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4.1: Well-orderings

  • Page ID
    • Bob Dumas and John E. McCarthy
    • University of Washington and Washington University in St. Louis
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    In this chapter we discuss the principle of mathematical induction. Be aware that the word induction has a different meaning in mathematics than in the rest of science. The principle of mathematical induction depends on the order structure of the natural numbers, and gives us a powerful technique for proving universal mathematical claims.

    DEFINITION. Well-ordering Let \(X\) be a set, and \(\preceq\) a linear ordering on \(X\). We say that \(X\) is well-ordered with respect to \(\preceq\) (or \(\preceq\) is a wellordering of \(X\) ) if every non-empty subset of \(X\) has a least element with respect to \(\preceq\). That is, for any non-empty subset \(Y\) of \(X\) \[(\exists a \in Y)(\forall y \in Y) a \preceq y .\] In general, linear orderings need not be well-orderings. Well-ordering is a universal property — a set \(X\) with an ordering \(\preceq\) is well-ordered if every non-empty subset of \(X\) has a least element with respect to \(\preceq\). If there is any non-empty subset which does not have a least element, then \(\preceq\) does not well-order \(X\).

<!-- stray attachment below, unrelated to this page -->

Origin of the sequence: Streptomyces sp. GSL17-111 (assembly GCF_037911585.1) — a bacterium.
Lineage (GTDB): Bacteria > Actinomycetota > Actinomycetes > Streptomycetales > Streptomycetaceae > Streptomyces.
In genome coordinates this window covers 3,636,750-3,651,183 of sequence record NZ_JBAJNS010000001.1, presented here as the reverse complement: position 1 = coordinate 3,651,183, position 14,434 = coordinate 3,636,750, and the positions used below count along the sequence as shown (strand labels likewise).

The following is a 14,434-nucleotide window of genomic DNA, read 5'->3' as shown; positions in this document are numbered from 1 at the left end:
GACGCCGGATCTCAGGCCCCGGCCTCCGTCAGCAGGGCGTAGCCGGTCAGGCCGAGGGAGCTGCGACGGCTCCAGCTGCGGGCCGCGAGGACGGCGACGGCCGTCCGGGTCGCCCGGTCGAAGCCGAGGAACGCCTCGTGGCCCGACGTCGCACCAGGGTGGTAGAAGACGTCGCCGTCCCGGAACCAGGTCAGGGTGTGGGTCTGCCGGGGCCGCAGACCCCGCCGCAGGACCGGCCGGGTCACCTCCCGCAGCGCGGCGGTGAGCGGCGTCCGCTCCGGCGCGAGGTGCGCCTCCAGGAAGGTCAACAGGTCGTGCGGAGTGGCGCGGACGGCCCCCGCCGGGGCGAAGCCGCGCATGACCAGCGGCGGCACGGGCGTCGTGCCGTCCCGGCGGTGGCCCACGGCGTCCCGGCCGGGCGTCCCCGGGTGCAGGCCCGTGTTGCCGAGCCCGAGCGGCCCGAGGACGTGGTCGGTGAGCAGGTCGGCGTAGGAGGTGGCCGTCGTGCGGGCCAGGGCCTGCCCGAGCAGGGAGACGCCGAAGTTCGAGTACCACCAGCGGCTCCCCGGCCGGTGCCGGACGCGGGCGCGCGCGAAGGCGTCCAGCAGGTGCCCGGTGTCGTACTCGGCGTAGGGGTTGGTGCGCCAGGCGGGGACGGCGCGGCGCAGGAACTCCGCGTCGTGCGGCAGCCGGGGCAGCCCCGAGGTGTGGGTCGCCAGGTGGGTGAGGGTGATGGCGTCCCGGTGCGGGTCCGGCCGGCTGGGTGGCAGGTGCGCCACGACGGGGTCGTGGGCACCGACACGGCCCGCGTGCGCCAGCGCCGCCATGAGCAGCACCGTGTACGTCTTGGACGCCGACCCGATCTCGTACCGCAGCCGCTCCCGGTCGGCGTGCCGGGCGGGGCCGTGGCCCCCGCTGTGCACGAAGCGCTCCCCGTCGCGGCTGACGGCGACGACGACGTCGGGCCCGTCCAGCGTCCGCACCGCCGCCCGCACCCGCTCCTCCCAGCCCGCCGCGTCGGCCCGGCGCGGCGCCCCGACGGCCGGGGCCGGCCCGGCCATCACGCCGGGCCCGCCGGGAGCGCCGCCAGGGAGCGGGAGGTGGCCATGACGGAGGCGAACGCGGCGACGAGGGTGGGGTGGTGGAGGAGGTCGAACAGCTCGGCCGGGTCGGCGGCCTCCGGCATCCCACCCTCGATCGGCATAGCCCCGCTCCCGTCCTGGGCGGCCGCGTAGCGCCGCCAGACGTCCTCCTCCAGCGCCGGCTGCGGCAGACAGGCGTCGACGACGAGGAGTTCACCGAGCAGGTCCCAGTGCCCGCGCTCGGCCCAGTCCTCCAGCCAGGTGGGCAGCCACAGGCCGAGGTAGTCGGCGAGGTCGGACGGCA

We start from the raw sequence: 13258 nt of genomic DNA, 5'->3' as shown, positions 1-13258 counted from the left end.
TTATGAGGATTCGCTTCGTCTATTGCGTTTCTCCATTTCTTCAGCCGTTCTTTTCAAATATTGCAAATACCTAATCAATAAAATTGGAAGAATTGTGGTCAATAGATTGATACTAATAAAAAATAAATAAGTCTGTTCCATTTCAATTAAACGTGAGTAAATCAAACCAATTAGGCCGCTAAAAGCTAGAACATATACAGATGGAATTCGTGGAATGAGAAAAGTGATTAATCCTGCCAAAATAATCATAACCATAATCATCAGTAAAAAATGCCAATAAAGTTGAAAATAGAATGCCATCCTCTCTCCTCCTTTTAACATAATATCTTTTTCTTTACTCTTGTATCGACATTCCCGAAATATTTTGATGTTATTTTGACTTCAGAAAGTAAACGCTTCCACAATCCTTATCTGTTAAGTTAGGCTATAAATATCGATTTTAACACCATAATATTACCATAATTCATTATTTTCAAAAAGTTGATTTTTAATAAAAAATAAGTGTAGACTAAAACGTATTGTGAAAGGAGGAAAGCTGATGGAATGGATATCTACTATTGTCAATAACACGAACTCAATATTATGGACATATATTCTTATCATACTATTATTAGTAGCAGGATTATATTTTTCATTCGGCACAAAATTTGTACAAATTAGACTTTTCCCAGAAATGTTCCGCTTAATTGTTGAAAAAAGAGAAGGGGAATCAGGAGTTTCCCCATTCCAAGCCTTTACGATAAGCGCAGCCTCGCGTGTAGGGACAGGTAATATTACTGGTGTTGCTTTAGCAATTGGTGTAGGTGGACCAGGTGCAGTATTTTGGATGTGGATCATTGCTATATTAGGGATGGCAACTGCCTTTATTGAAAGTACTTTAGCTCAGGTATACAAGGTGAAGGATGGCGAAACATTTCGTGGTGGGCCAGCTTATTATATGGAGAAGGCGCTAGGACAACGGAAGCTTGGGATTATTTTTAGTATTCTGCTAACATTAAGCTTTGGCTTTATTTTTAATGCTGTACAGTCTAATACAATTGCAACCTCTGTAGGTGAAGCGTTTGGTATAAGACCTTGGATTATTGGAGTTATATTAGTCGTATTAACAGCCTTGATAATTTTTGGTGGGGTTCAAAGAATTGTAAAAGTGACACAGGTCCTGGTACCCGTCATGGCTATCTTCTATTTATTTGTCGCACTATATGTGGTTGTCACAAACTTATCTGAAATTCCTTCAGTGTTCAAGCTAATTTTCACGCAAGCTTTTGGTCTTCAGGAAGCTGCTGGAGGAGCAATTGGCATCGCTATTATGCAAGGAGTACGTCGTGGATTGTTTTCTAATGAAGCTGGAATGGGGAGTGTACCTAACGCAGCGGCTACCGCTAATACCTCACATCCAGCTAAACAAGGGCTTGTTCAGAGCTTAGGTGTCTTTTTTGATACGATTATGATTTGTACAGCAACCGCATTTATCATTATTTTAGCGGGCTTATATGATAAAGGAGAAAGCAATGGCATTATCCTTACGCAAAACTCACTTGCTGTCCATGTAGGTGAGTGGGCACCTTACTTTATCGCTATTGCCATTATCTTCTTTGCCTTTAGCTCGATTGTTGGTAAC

EXAMPLE 4.1. \(\mathbb{Z}\) is not well-ordered by \(\leq\). The integers do not have a least element, which suffices to demonstrate that \(\mathbb{Z}\) is not well-ordered by \(\leq\).

    EXAMPLE 4.2. Let \(X=\{x \in \mathbb{R} \mid x \geq 2\}\). Let \(\leq\) be the usual ordering on \(\mathbb{R} . X\) is linearly ordered by \(\leq\), but \(X\) is not well-ordered by \(\leq\). In this example, \(X\) has a least element, but any open interval contained in \(X\) will fail to have a least element. The key order properties of \(\mathbb{N}\) are that it is well-ordered and every element of \(\mathbb{N}\), except 0 , is the successor of a natural number:

    WELL-ORDERING PRINCIPLE FOR THE NATURAL NUMBERS: The set \(\mathbb{N}\) is well-ordered by \(\leq\).

    SUCCESSOR PROPERTY FOR THE NATURAL NUMBERS: If \(n \in \mathbb{N}\) and \(n \neq 0\), then there is \(m \in \mathbb{N}\) such that \(n=m+1\).

    If one accepts an intuitive understanding of the natural numbers, these principles are more or less obvious. Indeed, let \(Y\) be any nonempty subset of \(\mathbb{N}\). Since it is non-empty, there is some \(m\) in \(Y\). Now, consider each of the finitely many numbers \(0,1,2, \ldots, m\) in turn. If \(0 \in Y\), then 0 is the least element. If 0 is not in \(Y\), proceed to 1 . If this is in \(Y\), it must be the least element; otherwise proceed to 2 . Continue in this way, and you will find some number less than or equal to \(m\) that is the least element of \(Y\).

    This argument, though convincing, does rely on the fact that we have an idea of what \(\mathbb{N}\) "is". If we wish to define \(\mathbb{N}\) in terms of set operations, as we do in Chapter 8, we essentially have to include the well-ordering principle for the natural numbers as an axiom.

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